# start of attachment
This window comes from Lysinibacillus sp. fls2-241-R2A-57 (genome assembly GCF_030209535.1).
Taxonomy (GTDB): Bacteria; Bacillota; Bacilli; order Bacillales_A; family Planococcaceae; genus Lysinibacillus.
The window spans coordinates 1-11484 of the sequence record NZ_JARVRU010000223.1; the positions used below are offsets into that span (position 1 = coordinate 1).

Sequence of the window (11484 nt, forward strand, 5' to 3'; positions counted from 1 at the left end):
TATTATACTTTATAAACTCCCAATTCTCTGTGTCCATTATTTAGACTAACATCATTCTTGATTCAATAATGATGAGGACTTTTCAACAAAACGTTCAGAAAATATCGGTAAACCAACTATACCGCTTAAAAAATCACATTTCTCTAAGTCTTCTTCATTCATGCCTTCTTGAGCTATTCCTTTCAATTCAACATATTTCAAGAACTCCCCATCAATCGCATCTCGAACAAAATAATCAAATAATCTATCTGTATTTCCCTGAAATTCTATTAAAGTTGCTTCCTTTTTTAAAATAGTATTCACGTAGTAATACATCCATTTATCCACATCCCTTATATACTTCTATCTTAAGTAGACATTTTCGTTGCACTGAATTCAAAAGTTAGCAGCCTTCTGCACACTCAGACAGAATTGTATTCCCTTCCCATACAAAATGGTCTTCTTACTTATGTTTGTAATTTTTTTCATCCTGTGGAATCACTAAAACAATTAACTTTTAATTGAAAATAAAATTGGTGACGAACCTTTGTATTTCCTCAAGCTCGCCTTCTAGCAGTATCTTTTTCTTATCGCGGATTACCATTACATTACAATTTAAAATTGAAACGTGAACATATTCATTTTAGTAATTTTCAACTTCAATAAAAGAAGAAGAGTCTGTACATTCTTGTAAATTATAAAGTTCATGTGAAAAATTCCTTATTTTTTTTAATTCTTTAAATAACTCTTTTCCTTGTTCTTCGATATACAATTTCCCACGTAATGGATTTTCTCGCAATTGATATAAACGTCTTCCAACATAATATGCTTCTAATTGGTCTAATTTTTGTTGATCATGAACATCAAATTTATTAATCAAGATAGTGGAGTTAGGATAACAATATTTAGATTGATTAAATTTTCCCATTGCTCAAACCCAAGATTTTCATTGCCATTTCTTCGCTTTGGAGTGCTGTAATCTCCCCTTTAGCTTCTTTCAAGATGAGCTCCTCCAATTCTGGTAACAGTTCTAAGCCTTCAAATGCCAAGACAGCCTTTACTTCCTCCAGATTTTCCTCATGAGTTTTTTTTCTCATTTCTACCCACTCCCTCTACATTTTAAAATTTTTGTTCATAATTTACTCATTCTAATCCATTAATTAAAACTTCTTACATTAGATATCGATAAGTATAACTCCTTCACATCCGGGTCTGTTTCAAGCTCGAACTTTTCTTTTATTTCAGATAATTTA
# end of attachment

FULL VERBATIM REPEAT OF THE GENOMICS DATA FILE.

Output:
This window comes from Lysinibacillus sp. fls2-241-R2A-57 (genome assembly GCF_030209535.1).
Taxonomy (GTDB): Bacteria; Bacillota; Bacilli; order Bacillales_A; family Planococcaceae; genus Lysinibacillus.
The window spans coordinates 1-11484 of the sequence record NZ_JARVRU010000223.1; the positions used below are offsets into that span (position 1 = coordinate 1).

Sequence of the window (11484 nt, forward strand, 5' to 3'; positions counted from 1 at the left end):
TATTATACTTTATAAACTCCCAATTCTCTGTGTCCATTATTTAGACTAACATCATTCTTGATTCAATAATGATGAGGACTTTTCAACAAAACGTTCAGAAAATATCGGTAAACCAACTATACCGCTTAAAAAATCACATTTCTCTAAGTCTTCTTCATTCATGCCTTCTTGAGCTATTCCTTTCAATTCAACATATTTCAAGAACTCCCCATCAATCGCATCTCGAACAAAATAATCAAATAATCTATCTGTATTTCCCTGAAATTCTATTAAAGTTGCTTCCTTTTTTAAAATAGTATTCACGTAGTAATACATCCATTTATCCACATCCCTTATATACTTCTATCTTAAGTAGACATTTTCGTTGCACTGAATTCAAAAGTTAGCAGCCTTCTGCACACTCAGACAGAATTGTATTCCCTTCCCATACAAAATGGTCTTCTTACTTATGTTTGTAATTTTTTTCATCCTGTGGAATCACTAAAACAATTAACTTTTAATTGAAAATAAAATTGGTGACGAACCTTTGTATTTCCTCAAGCTCGCCTTCTAGCAGTATCTTTTTCTTATCGCGGATTACCATTACATTACAATTTAAAATTGAAACGTGAACATATTCATTTTAGTAATTTTCAACTTCAATAAAAGAAGAAGAGTCTGTACATTCTTGTAAATTATAAAGTTCATGTGAAAAATTCCTTATTTTTTTTAATTCTTTAAATAACTCTTTTCCTTGTTCTTCGATATACAATTTCCCACGTAATGGATTTTCTCGCAATTGATATAAACGTCTTCCAACATAATATGCTTCTAATTGGTCTAATTTTTGTTGATCATGAACATCAAATTTATTAATCAAGATAGTGGAGTTAGGATAACAATATTTAGATTGATTAAATTTTCCCATTGCTCAAACCCAAGATTTTCATTGCCATTTCTTCGCTTTGGAGTGCTGTAATCTCCCCTTTAGCTTCTTTCAAGATGAGCTCCTCCAATTCTGGTAACAGTTCTAAGCCTTCAAATGCCAAGACAGCCTTTACTTCCTCCAGATTTTCCTCATGAGTTTTTTTTCTCATTTCTACCCACTCCCTCTACATTTTAAAATTTTTGTTCATAATTTACTCATTCTAATCCATTAATTAAAACTTCTTACATTAGATATCGATAAGTATAACTCCTTCACATCCGGGTCTGTTTCAAGCTCGAACTTTTCTTTTATTTCAGATAATTTA